On the wall of their sea cottage, they taped a picture of their dream house. They often refer to it as “Snow White’s cottage.” It’s beautiful and cozy. But it’s a long way away.
“I went to the bank the first year and the interest rates were low,” Betsy said of taking out a loan to start work on the dream house. “But they wanted much more than I’m willing to pay. I want to be a fulltime mom and a part-time nurse, because time is too short. She’s going to graduate in just a few years. Lots of people call me nurse, but she’s the only one who calls me Mom.”
On Mother’s Day of this year, Betsy was in an accident. Outside of the cabin there is a double-door garden shed she and Kiowa converted into a bathhouse. A 20-gallon tub sits atop a camp stove fueled by a barbecue propane tank; it takes about 20 to 30 minutes to heat up. On Mother’s Day, there was an explosion.
Betsy fell out of the shed, her hands, face, and legs blistered and burned. Kiowa heard her mom scream and ran outside. She remembers seeing flesh hanging off Betsy’s hand and knee.
The ambulance arrived and carted Betsy off to the hospital, where she stayed for three days due to her first- and second-degree burns. When burns cover at least 20 percent of a person’s body, they are transported to Seattle. Betsy had burned 17 percent of her body.
“That night I said, ‘Kiowa, you did such a great job of holding it together,’” Betsy remembered.
“That was the best Mother’s Day gift that I got; that it was me and not her.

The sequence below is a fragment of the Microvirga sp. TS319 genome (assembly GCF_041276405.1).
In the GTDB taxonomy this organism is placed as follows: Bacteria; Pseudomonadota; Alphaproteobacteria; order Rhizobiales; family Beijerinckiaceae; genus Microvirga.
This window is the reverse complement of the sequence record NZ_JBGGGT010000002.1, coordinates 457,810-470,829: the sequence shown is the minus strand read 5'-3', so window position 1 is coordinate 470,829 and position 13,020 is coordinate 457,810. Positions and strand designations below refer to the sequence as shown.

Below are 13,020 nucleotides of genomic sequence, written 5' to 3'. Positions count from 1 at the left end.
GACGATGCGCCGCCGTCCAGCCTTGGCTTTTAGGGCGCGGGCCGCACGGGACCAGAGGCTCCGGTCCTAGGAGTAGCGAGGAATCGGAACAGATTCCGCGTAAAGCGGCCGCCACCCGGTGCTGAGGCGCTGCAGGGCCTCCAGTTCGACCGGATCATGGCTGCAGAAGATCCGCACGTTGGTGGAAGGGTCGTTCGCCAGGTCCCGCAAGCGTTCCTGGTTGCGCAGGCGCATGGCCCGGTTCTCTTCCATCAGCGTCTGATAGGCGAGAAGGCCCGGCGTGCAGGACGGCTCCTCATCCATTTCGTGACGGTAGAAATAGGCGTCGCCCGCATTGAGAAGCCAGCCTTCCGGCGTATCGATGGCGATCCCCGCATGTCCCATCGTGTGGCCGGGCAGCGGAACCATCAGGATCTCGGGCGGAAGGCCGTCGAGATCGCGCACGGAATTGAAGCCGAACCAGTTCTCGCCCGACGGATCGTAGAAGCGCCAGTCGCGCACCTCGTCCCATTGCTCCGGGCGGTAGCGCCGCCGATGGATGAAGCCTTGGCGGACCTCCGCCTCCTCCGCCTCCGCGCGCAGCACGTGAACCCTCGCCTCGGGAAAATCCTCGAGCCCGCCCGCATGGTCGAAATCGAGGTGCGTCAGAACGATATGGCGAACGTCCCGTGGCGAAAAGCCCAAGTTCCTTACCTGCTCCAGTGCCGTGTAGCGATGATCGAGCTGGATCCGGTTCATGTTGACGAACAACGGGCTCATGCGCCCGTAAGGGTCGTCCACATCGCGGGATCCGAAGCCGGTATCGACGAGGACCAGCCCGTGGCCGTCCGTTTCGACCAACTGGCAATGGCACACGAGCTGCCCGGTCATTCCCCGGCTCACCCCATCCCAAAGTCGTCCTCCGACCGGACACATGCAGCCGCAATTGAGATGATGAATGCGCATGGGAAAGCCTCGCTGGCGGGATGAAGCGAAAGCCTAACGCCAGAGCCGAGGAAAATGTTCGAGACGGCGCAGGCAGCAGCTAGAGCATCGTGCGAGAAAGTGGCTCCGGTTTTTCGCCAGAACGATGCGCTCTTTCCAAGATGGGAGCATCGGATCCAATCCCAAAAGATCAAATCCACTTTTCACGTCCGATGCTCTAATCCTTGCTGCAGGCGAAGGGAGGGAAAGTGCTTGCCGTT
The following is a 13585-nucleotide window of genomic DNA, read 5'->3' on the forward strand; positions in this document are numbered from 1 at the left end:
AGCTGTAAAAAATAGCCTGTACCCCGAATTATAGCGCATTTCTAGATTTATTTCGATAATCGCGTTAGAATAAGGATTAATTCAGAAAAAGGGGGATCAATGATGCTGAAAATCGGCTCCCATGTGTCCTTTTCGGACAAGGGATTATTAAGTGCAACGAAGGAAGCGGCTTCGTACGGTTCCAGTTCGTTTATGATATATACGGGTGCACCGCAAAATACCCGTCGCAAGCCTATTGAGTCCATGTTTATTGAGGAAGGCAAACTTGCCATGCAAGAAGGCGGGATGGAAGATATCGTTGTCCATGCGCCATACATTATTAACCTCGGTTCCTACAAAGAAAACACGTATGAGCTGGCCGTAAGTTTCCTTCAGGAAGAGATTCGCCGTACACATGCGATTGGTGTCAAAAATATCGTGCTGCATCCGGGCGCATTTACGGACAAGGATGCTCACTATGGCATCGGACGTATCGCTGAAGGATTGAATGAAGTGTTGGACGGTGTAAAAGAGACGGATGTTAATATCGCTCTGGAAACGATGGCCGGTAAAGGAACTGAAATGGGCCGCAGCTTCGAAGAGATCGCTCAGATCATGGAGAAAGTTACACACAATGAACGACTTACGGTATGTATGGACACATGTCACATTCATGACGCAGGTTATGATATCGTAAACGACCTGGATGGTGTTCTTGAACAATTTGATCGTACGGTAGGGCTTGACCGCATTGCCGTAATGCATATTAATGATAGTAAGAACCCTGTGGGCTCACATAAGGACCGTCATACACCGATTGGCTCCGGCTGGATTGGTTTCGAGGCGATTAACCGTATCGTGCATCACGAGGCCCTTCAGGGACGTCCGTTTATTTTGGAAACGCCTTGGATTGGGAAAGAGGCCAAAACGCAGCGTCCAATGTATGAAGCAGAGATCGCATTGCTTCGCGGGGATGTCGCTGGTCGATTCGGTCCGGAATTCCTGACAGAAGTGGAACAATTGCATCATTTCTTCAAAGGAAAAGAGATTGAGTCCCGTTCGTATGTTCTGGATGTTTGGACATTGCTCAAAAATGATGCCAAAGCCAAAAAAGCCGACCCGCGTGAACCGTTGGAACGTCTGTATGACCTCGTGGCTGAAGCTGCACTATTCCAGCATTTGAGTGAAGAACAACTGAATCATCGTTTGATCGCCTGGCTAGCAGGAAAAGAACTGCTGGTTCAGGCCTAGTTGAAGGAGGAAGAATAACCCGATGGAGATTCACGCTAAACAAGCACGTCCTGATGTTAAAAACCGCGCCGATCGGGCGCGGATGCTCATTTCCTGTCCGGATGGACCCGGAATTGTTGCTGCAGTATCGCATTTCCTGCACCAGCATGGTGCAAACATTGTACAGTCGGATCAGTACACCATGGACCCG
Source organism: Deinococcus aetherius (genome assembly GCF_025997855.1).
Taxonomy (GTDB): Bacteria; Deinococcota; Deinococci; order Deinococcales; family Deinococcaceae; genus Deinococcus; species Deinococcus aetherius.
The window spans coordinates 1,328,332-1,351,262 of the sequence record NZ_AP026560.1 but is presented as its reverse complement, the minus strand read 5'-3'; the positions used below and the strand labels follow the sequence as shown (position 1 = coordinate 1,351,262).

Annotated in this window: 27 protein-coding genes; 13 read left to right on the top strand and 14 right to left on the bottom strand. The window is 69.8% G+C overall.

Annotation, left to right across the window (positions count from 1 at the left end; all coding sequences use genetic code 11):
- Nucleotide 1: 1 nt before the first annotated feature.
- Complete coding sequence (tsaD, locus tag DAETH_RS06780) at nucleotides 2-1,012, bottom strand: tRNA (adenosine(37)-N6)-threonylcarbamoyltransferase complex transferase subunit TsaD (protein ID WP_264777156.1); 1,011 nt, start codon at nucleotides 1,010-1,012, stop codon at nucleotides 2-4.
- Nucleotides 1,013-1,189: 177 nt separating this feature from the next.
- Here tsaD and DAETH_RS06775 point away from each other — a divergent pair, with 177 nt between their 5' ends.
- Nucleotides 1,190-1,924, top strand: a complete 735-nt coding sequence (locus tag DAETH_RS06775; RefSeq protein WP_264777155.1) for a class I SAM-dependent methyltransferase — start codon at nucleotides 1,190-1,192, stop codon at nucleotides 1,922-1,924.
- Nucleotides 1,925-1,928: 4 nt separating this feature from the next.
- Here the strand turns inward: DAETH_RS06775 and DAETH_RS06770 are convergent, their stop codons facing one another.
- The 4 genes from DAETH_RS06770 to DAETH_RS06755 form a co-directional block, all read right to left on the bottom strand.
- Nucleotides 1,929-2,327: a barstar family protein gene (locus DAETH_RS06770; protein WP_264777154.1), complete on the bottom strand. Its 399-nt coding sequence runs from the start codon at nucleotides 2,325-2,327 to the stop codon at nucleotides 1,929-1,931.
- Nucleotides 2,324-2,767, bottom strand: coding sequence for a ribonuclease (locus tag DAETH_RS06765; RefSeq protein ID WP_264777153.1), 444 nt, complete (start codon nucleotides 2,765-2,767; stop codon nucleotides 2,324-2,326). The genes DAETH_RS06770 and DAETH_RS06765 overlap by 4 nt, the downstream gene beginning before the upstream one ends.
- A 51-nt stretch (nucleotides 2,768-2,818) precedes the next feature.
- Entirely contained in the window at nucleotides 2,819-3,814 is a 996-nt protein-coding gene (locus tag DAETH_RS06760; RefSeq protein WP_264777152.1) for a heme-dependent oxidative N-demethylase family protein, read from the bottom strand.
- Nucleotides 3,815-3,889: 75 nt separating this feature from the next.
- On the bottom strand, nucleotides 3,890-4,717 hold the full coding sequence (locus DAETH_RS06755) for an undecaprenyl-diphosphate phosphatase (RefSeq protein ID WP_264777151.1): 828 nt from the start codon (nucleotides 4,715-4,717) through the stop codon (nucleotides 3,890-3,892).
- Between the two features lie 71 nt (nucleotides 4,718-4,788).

The hospital stay was great, they both agreed. Television, a private bathroom, room service. But now they are back to square one on the bathhouse front, as Betsy no longer feels safe with the current system. Back to showering in the hospital locker room or the Laundromats.
But, that’s life, according to Betsy. You adapt and make the best of every situation, and Betsy and Kiowa certainly do. Two days after Betsy got out of the hospital, they went to see the Blue Man Group perform in Anchorage for Kiowa’s birthday. They take trips to Seldovia to beach comb for more treasures to decorate the cottage with. In August, they will go to Phoenix so Kiowa can participate in the 2011 National Fine Arts festival, for which she wrote and illustrated a children’s book.
The list goes on. Last summer, Betsy signed Kiowa up for rock-climbing classes which were held every Tuesday and Thursday in Anchorage. So every Tuesday, they would drive up and camp outside of Anchorage until Thursday, when they would return to Soldotna in time for Betsy to work her night shifts at the hospital.
Every Saturday, the mother-daughter duo listens to National Public Radio’s “The Splendid Table,” a culinary and culture radio program. They eat a variety of crackers and cheeses while sipping green tea at a small round table, pretending they are gourmet food critics.
And then there are the mermaid spoons, the special occasion silverware used primarily to dig into their favorite treat: cherry amaretto ice cream.
“Everything that matters in life, we have it,” Betsy said.
“A house will come or it won’t; indoor plumbing will come or it won’t. Those things will come or go, but the things that you can’t buy, we have.”